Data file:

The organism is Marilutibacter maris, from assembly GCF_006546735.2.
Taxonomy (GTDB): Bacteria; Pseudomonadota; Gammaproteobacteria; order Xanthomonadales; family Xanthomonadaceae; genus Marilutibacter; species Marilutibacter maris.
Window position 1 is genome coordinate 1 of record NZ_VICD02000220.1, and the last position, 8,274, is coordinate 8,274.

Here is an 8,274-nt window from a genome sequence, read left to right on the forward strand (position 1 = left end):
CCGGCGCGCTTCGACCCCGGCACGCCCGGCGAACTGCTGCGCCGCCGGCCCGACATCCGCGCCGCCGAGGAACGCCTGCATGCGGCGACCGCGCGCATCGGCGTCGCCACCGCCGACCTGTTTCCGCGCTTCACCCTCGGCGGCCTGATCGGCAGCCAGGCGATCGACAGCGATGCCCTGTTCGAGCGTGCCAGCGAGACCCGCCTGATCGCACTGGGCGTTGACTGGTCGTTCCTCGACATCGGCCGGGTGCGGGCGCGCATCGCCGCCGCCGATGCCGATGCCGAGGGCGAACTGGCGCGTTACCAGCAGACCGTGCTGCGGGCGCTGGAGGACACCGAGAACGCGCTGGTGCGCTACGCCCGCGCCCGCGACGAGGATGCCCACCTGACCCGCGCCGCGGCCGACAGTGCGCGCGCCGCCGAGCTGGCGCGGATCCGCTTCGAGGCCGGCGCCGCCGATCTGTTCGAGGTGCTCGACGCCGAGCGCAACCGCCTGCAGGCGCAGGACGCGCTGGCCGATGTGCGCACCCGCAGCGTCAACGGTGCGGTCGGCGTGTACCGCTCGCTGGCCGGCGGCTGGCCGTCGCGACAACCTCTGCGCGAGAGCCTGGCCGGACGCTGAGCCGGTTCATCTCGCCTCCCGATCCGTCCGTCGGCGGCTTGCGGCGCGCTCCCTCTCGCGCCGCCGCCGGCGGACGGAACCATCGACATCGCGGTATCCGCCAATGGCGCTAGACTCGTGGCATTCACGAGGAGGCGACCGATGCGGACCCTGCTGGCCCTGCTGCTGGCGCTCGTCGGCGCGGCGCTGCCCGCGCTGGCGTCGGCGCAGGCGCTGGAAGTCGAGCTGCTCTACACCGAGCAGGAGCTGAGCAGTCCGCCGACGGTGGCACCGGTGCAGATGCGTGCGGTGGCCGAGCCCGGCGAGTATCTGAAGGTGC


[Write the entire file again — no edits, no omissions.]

The organism is Marilutibacter maris, from assembly GCF_006546735.2.
Taxonomy (GTDB): Bacteria; Pseudomonadota; Gammaproteobacteria; order Xanthomonadales; family Xanthomonadaceae; genus Marilutibacter; species Marilutibacter maris.
Window position 1 is genome coordinate 1 of record NZ_VICD02000220.1, and the last position, 8,274, is coordinate 8,274.

Here is an 8,274-nt window from a genome sequence, read left to right on the forward strand (position 1 = left end):
CCGGCGCGCTTCGACCCCGGCACGCCCGGCGAACTGCTGCGCCGCCGGCCCGACATCCGCGCCGCCGAGGAACGCCTGCATGCGGCGACCGCGCGCATCGGCGTCGCCACCGCCGACCTGTTTCCGCGCTTCACCCTCGGCGGCCTGATCGGCAGCCAGGCGATCGACAGCGATGCCCTGTTCGAGCGTGCCAGCGAGACCCGCCTGATCGCACTGGGCGTTGACTGGTCGTTCCTCGACATCGGCCGGGTGCGGGCGCGCATCGCCGCCGCCGATGCCGATGCCGAGGGCGAACTGGCGCGTTACCAGCAGACCGTGCTGCGGGCGCTGGAGGACACCGAGAACGCGCTGGTGCGCTACGCCCGCGCCCGCGACGAGGATGCCCACCTGACCCGCGCCGCGGCCGACAGTGCGCGCGCCGCCGAGCTGGCGCGGATCCGCTTCGAGGCCGGCGCCGCCGATCTGTTCGAGGTGCTCGACGCCGAGCGCAACCGCCTGCAGGCGCAGGACGCGCTGGCCGATGTGCGCACCCGCAGCGTCAACGGTGCGGTCGGCGTGTACCGCTCGCTGGCCGGCGGCTGGCCGTCGCGACAACCTCTGCGCGAGAGCCTGGCCGGACGCTGAGCCGGTTCATCTCGCCTCCCGATCCGTCCGTCGGCGGCTTGCGGCGCGCTCCCTCTCGCGCCGCCGCCGGCGGACGGAACCATCGACATCGCGGTATCCGCCAATGGCGCTAGACTCGTGGCATTCACGAGGAGGCGACCGATGCGGACCCTGCTGGCCCTGCTGCTGGCGCTCGTCGGCGCGGCGCTGCCCGCGCTGGCGTCGGCGCAGGCGCTGGAAGTCGAGCTGCTCTACACCGAGCAGGAGCTGAGCAGTCCGCCGACGGTGGCACCGGTGCAGATGCGTGCGGTGGCCGAGCCCGGCGAGTATCTGAAGGTGC